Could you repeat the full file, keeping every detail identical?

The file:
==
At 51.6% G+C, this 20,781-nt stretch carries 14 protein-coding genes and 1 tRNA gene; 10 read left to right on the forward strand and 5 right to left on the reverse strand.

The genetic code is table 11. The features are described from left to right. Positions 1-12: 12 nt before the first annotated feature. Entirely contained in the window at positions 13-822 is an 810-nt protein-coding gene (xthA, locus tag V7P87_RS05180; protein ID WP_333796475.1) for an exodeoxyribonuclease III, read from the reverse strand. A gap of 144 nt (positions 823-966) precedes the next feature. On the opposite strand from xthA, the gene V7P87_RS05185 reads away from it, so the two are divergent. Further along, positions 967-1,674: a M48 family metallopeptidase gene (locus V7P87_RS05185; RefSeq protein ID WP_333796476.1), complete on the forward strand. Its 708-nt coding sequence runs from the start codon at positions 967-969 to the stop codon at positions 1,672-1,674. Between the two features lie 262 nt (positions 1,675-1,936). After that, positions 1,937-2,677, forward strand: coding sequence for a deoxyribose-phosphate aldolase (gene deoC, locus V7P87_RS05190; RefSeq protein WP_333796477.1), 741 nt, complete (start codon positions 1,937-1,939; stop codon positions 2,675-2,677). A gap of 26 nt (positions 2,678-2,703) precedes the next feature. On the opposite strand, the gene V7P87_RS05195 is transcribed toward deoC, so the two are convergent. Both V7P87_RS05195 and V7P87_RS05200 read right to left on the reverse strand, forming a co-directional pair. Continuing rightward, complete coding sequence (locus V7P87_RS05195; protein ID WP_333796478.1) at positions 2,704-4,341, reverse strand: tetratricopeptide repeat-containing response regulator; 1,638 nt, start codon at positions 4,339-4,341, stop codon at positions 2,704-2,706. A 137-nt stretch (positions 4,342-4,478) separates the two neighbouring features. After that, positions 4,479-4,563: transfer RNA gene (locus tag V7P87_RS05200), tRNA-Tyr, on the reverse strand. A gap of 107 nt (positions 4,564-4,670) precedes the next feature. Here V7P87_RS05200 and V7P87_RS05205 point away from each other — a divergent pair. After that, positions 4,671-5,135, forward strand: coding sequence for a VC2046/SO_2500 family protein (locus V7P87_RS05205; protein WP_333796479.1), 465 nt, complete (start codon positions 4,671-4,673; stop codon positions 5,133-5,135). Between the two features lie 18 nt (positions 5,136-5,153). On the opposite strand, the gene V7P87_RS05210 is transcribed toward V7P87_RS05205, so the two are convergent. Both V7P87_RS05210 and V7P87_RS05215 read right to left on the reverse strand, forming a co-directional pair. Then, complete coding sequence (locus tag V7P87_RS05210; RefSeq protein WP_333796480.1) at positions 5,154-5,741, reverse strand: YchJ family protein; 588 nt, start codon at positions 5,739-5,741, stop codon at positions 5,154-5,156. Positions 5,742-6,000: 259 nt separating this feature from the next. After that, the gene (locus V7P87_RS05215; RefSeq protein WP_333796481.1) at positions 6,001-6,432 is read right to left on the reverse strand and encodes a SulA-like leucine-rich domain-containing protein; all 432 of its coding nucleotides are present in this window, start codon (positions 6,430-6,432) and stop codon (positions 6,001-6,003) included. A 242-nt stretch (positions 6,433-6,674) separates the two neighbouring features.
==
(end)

At 51.6% G+C, this 20,781-nt stretch carries 14 protein-coding genes and 1 tRNA gene; 10 read left to right on the forward strand and 5 right to left on the reverse strand.

The genetic code is table 11. The features are described from left to right. Positions 1-12: 12 nt before the first annotated feature. Entirely contained in the window at positions 13-822 is an 810-nt protein-coding gene (xthA, locus tag V7P87_RS05180; protein ID WP_333796475.1) for an exodeoxyribonuclease III, read from the reverse strand. A gap of 144 nt (positions 823-966) precedes the next feature. On the opposite strand from xthA, the gene V7P87_RS05185 reads away from it, so the two are divergent. Further along, positions 967-1,674: a M48 family metallopeptidase gene (locus V7P87_RS05185; RefSeq protein ID WP_333796476.1), complete on the forward strand. Its 708-nt coding sequence runs from the start codon at positions 967-969 to the stop codon at positions 1,672-1,674. Between the two features lie 262 nt (positions 1,675-1,936). After that, positions 1,937-2,677, forward strand: coding sequence for a deoxyribose-phosphate aldolase (gene deoC, locus V7P87_RS05190; RefSeq protein WP_333796477.1), 741 nt, complete (start codon positions 1,937-1,939; stop codon positions 2,675-2,677). A gap of 26 nt (positions 2,678-2,703) precedes the next feature. On the opposite strand, the gene V7P87_RS05195 is transcribed toward deoC, so the two are convergent. Both V7P87_RS05195 and V7P87_RS05200 read right to left on the reverse strand, forming a co-directional pair. Continuing rightward, complete coding sequence (locus V7P87_RS05195; protein ID WP_333796478.1) at positions 2,704-4,341, reverse strand: tetratricopeptide repeat-containing response regulator; 1,638 nt, start codon at positions 4,339-4,341, stop codon at positions 2,704-2,706. A 137-nt stretch (positions 4,342-4,478) separates the two neighbouring features. After that, positions 4,479-4,563: transfer RNA gene (locus tag V7P87_RS05200), tRNA-Tyr, on the reverse strand. A gap of 107 nt (positions 4,564-4,670) precedes the next feature. Here V7P87_RS05200 and V7P87_RS05205 point away from each other — a divergent pair. After that, positions 4,671-5,135, forward strand: coding sequence for a VC2046/SO_2500 family protein (locus V7P87_RS05205; protein WP_333796479.1), 465 nt, complete (start codon positions 4,671-4,673; stop codon positions 5,133-5,135). Between the two features lie 18 nt (positions 5,136-5,153). On the opposite strand, the gene V7P87_RS05210 is transcribed toward V7P87_RS05205, so the two are convergent. Both V7P87_RS05210 and V7P87_RS05215 read right to left on the reverse strand, forming a co-directional pair. Then, complete coding sequence (locus tag V7P87_RS05210; RefSeq protein WP_333796480.1) at positions 5,154-5,741, reverse strand: YchJ family protein; 588 nt, start codon at positions 5,739-5,741, stop codon at positions 5,154-5,156. Positions 5,742-6,000: 259 nt separating this feature from the next. After that, the gene (locus V7P87_RS05215; RefSeq protein WP_333796481.1) at positions 6,001-6,432 is read right to left on the reverse strand and encodes a SulA-like leucine-rich domain-containing protein; all 432 of its coding nucleotides are present in this window, start codon (positions 6,430-6,432) and stop codon (positions 6,001-6,003) included. A 242-nt stretch (positions 6,433-6,674) separates the two neighbouring features.